2.4.2. Social inclusion promotion (awareness raising on social inclusion in IE)
Indicators: a) GP and LL on social inclusion promotion in IE identified.
b) Challenges on social inclusion promotion in IE identified and possible means to overcome challenges identified and analysed.
Data Analysis Methods: Identification of GP and LL on social inclusion promotion. Analysis of GP and LL to determine adaptability and scalability. Identification of challenges identified during promotion of social inclusion and determine if/how these were overcome.
1) To reach their fullest potential, projects/programmes should actively address the power imbalance of and most vulnerable groups of people who are dependent on the IE.
Reference: Sahan, E., and Fischer-Mackay, J., 2011, Making Markets Empower The Poor: Programme perspectives on using markets to empower women and men living in poverty, General background document on issues in our research matrix, Oxfam Discussion Papers, OXFAM, Oxford.
2) Follow a 4-point strategy to support inclusion of marginalised people so that barriers that perpetuate disadvantageous power dynamics can be eliminated:
- Support producer organisations to develop their market power and encourage them to take progressive measures to ensure equal participation and benefits for women and marginalised producers.
- Support new business models where specialised intermediaries and service providers assist producers, including women to empower them by helping them become more competitive and able to access more lucrative formal markets.
- Make pre-commercial investments : Providing assets and training to support marginalised people who lack the assets and skills necessary to use markets to lift themselves out of poverty.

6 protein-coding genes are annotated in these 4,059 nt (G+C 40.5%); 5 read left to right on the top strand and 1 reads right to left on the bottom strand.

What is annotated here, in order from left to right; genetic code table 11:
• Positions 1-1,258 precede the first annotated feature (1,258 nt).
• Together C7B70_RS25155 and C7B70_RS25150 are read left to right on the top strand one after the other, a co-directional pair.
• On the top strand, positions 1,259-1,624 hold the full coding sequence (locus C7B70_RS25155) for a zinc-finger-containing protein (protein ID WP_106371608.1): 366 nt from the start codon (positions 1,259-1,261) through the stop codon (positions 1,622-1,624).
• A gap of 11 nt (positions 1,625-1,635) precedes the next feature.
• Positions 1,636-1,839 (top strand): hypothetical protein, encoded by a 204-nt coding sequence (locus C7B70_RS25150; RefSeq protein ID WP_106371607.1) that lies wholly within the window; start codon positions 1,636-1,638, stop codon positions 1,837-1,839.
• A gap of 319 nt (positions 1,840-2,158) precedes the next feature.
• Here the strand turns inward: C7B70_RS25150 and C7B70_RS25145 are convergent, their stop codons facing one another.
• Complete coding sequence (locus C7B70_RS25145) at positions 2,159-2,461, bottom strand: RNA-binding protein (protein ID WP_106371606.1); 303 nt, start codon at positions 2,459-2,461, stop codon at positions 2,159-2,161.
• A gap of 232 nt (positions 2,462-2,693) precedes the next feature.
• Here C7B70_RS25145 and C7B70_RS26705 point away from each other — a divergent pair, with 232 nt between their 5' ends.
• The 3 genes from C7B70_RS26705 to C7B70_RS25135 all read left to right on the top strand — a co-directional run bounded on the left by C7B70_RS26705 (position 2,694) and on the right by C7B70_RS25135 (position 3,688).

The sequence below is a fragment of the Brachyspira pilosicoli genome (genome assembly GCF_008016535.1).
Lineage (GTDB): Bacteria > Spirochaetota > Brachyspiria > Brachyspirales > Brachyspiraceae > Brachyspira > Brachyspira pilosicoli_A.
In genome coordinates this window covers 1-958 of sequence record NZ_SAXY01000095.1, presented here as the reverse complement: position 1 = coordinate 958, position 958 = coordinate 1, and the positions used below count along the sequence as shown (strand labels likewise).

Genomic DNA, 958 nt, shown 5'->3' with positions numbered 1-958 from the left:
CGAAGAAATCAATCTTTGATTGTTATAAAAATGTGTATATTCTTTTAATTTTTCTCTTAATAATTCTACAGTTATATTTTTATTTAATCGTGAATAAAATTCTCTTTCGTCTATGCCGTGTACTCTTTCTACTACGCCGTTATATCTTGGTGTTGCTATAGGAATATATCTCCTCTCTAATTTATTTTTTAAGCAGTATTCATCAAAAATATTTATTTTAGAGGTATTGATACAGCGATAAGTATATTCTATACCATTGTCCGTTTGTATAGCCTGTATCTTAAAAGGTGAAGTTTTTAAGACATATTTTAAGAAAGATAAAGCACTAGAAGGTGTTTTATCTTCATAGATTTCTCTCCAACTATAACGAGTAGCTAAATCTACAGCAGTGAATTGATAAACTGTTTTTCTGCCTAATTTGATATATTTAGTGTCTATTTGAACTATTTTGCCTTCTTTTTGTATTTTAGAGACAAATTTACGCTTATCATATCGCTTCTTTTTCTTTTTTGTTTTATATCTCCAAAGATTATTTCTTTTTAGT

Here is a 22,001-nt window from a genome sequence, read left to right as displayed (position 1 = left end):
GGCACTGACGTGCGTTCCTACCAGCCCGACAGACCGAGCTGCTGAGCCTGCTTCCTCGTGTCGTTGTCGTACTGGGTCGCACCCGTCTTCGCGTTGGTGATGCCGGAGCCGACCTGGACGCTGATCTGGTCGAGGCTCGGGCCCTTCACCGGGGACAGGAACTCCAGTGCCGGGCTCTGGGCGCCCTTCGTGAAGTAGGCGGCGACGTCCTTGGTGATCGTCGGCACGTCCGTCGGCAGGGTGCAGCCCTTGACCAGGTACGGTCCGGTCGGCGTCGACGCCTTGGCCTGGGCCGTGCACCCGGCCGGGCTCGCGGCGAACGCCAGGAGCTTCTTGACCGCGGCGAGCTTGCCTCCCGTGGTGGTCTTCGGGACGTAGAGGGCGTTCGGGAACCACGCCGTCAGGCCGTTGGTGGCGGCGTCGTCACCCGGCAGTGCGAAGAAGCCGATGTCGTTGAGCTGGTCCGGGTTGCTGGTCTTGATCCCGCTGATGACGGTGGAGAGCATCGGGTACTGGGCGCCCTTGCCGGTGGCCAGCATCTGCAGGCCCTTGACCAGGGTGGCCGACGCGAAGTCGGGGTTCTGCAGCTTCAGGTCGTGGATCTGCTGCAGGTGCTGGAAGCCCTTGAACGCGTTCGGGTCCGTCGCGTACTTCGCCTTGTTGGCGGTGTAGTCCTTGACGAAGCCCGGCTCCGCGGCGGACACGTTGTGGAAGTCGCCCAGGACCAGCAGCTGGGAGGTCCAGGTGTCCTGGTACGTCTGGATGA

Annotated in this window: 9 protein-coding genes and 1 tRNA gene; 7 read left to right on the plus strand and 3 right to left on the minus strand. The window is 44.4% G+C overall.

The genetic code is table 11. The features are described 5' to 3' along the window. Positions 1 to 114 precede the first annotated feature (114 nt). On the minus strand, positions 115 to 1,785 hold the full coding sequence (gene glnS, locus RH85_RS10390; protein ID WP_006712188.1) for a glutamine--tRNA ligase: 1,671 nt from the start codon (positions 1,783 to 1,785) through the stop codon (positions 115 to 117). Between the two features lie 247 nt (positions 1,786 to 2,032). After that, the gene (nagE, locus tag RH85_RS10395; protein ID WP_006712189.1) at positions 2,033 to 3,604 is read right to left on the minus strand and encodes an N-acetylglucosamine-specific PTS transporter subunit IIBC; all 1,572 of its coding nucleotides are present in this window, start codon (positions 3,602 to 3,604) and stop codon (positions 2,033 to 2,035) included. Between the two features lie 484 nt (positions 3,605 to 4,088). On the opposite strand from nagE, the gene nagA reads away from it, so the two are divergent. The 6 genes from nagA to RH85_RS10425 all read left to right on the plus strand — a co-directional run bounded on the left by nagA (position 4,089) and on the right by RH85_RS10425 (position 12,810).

3) Giving marginalised groups a voice in governance and investment. This involves supporting marginalised groups in dealings with governments, and also helping them with any negotiations around pre-commercial investments such as technologies and irrigation; or access to resources such as land rights for women.
Reference: Turrall, Susanne, 2013, A Study of Evidence in Mainstreaming Social Inclusion into Programmes Promoting Agricultural Productivity and Access to Markets among the Rural Poor, Meta-analysis of evaluations, DFID Rapid Desk-Based Review, DFID, London, Collection of projects and insights about: gender and agricultural productivity \ Gender and Access to Markets \ Vulnerable Social Groups Inclusion in several countries.
4) In project design, verify the extent to which the project will substantially contribute to increases in incomes as opposed to only marginally supporting the beneficiaries/community members.
While this may seem obvious many projects simply decide on a range of activities without prioritising those most likely to have high impact.
5) Clearly identify the beneficiary selection criteria in the project design document. This should include vulnerability criteria that are agreed to with the major stakeholders. During the project inception period, double check the correct application of selection criteria to ensure that the target community members are actually engaged in and benefit from the project.
- Evaluating the Effectiveness of Livelihoods Programs for Returned Refugees in Burundi - OE US Gov 2015)
- Lombardini, Simone, 2015, Impact evaluation of the project ‘Scaling up sustainable livelihoods in Mindanao’, Impact evaluation, OXFAM, Oxford.
6) When designing programming with people dependent on the IE, promote focus on the rural nonfarm economy. This should not be to the exclusion of urban communities. Such support provides for poverty reduction of IE operators and workers in rural areas but may also contribute to strengthening rural economies (local economic development) and product/services shortages in rural markets shortages.
Facilitate a four component strategy to analyse market conditions of particular areas and plan concrete intervention aimed at strengthening the rural nonfarm economy. Such strategy would be composed of:
- Identifying potential drivers of growth which may include financial and personal services, trade and transportation, manufacturing, construction and mining
- Developing rural infrastructure
- Promoting access to markets
- Building human capital
References: De Los Rios, Carlos, 2014, Harnessing the Potential of the Nonfarm Economy for Smallholders in Latin America, Thematic evaluation, ELLA Policy Briefly, Practical Action, Lima, Evaluation focused on smallholder farmers and rural development in Latin American countries.
SOURCE: RNSF research - Volume 4.2